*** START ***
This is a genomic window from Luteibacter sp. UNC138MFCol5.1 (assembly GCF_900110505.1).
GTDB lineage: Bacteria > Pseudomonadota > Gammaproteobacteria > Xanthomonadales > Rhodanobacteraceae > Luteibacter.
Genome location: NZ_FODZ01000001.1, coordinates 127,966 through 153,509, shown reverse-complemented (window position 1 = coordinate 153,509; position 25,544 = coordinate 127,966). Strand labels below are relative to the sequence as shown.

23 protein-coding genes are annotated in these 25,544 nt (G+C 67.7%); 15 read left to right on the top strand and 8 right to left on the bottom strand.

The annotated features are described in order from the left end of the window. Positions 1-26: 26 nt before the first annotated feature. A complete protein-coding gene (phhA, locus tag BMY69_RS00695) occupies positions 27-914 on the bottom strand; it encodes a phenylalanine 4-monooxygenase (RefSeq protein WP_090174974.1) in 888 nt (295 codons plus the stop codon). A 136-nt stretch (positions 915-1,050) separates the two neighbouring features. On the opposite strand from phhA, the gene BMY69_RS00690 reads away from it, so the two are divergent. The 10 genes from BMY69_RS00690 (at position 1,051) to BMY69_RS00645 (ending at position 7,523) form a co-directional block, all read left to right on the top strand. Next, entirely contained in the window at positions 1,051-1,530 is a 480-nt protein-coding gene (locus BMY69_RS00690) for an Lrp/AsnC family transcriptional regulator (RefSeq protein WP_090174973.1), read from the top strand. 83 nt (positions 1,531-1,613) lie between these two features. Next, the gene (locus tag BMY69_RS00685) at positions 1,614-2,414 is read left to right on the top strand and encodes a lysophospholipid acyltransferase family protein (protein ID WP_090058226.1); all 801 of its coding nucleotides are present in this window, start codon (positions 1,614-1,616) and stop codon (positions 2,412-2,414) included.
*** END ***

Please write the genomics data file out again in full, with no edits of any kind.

This is a genomic window from Luteibacter sp. UNC138MFCol5.1 (assembly GCF_900110505.1).
GTDB lineage: Bacteria > Pseudomonadota > Gammaproteobacteria > Xanthomonadales > Rhodanobacteraceae > Luteibacter.
Genome location: NZ_FODZ01000001.1, coordinates 127,966 through 153,509, shown reverse-complemented (window position 1 = coordinate 153,509; position 25,544 = coordinate 127,966). Strand labels below are relative to the sequence as shown.

23 protein-coding genes are annotated in these 25,544 nt (G+C 67.7%); 15 read left to right on the top strand and 8 right to left on the bottom strand.

The annotated features are described in order from the left end of the window. Positions 1-26: 26 nt before the first annotated feature. A complete protein-coding gene (phhA, locus tag BMY69_RS00695) occupies positions 27-914 on the bottom strand; it encodes a phenylalanine 4-monooxygenase (RefSeq protein WP_090174974.1) in 888 nt (295 codons plus the stop codon). A 136-nt stretch (positions 915-1,050) separates the two neighbouring features. On the opposite strand from phhA, the gene BMY69_RS00690 reads away from it, so the two are divergent. The 10 genes from BMY69_RS00690 (at position 1,051) to BMY69_RS00645 (ending at position 7,523) form a co-directional block, all read left to right on the top strand. Next, entirely contained in the window at positions 1,051-1,530 is a 480-nt protein-coding gene (locus BMY69_RS00690) for an Lrp/AsnC family transcriptional regulator (RefSeq protein WP_090174973.1), read from the top strand. 83 nt (positions 1,531-1,613) lie between these two features. Next, the gene (locus tag BMY69_RS00685) at positions 1,614-2,414 is read left to right on the top strand and encodes a lysophospholipid acyltransferase family protein (protein ID WP_090058226.1); all 801 of its coding nucleotides are present in this window, start codon (positions 1,614-1,616) and stop codon (positions 2,412-2,414) included.